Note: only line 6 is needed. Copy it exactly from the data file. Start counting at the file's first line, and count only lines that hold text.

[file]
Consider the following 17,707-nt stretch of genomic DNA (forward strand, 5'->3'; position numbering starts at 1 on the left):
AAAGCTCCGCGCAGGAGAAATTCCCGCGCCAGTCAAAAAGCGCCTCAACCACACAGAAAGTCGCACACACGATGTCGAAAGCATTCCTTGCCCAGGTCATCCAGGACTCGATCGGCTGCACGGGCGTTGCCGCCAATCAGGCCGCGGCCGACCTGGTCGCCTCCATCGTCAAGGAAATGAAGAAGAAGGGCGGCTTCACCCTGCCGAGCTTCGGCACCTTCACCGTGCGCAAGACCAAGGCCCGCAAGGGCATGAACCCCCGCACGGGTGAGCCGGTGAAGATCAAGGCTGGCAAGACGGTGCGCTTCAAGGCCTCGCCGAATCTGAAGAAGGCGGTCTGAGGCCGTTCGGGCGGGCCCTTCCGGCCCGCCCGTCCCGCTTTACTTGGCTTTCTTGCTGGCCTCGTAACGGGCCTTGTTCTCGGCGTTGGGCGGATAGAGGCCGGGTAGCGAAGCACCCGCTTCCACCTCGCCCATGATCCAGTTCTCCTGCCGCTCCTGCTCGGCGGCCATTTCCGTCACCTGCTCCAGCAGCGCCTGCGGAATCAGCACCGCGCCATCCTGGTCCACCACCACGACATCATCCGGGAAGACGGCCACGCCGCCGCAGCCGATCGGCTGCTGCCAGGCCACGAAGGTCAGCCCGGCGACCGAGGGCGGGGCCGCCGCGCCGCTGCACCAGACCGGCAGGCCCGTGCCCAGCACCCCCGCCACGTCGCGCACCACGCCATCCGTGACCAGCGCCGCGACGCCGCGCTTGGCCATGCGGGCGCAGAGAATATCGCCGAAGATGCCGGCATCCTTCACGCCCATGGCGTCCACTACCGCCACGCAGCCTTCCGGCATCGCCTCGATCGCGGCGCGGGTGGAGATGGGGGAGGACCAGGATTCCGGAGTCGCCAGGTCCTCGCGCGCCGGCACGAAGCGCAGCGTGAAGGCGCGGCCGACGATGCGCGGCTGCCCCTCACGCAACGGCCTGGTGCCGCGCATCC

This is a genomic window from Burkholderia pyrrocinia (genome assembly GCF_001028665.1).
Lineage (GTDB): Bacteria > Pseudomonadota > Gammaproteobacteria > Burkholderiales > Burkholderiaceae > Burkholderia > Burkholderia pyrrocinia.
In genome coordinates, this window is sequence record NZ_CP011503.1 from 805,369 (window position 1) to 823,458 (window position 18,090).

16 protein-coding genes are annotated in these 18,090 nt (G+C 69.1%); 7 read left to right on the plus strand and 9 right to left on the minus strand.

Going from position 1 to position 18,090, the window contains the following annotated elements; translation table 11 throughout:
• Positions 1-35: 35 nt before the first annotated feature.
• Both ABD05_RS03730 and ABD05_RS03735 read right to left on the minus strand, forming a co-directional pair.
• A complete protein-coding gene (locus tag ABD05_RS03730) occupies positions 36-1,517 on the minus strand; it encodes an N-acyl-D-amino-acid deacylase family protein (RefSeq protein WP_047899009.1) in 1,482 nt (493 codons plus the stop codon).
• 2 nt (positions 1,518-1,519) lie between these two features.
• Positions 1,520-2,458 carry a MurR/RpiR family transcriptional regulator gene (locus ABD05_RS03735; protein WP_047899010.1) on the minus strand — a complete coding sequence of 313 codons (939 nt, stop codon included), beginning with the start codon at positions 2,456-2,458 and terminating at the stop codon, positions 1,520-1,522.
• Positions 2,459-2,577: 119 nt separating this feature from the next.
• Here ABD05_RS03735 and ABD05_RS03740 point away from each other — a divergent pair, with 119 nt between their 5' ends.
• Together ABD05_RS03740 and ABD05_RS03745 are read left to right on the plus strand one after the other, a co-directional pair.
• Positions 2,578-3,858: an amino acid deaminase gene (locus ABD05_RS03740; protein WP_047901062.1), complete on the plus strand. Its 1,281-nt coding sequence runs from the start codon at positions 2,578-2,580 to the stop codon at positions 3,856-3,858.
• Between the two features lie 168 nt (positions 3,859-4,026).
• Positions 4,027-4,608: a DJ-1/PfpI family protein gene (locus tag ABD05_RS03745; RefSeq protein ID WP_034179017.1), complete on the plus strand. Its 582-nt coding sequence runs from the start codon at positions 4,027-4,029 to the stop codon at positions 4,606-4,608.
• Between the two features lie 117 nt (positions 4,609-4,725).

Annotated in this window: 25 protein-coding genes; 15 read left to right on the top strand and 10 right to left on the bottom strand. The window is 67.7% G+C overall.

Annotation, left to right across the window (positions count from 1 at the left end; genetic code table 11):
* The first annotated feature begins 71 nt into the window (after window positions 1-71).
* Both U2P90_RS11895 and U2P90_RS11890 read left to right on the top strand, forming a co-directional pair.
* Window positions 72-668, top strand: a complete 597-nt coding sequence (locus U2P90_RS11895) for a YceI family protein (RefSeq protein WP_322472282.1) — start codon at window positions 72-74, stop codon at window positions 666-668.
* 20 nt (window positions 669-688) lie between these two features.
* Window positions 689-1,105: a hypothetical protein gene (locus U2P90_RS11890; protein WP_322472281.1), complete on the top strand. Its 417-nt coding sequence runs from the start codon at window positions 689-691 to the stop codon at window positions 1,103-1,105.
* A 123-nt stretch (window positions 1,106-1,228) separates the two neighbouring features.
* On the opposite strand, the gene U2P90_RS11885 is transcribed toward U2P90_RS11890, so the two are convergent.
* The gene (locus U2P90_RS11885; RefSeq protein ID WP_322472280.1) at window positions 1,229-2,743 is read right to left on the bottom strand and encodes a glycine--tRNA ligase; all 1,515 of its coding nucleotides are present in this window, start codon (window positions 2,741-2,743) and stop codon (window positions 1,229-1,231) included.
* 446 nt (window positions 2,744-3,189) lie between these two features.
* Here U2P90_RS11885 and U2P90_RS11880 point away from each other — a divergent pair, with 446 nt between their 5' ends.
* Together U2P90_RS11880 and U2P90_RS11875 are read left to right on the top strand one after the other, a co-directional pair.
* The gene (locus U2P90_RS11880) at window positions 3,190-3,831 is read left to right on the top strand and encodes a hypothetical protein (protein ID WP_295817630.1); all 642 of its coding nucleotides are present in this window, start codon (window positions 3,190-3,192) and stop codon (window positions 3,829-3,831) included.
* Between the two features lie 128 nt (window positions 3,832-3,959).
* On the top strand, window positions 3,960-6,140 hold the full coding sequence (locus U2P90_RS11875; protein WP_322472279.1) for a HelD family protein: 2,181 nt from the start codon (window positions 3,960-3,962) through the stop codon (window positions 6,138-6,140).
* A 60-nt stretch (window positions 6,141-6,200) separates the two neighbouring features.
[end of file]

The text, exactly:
16 protein-coding genes are annotated in these 18,090 nt (G+C 69.1%); 7 read left to right on the plus strand and 9 right to left on the minus strand.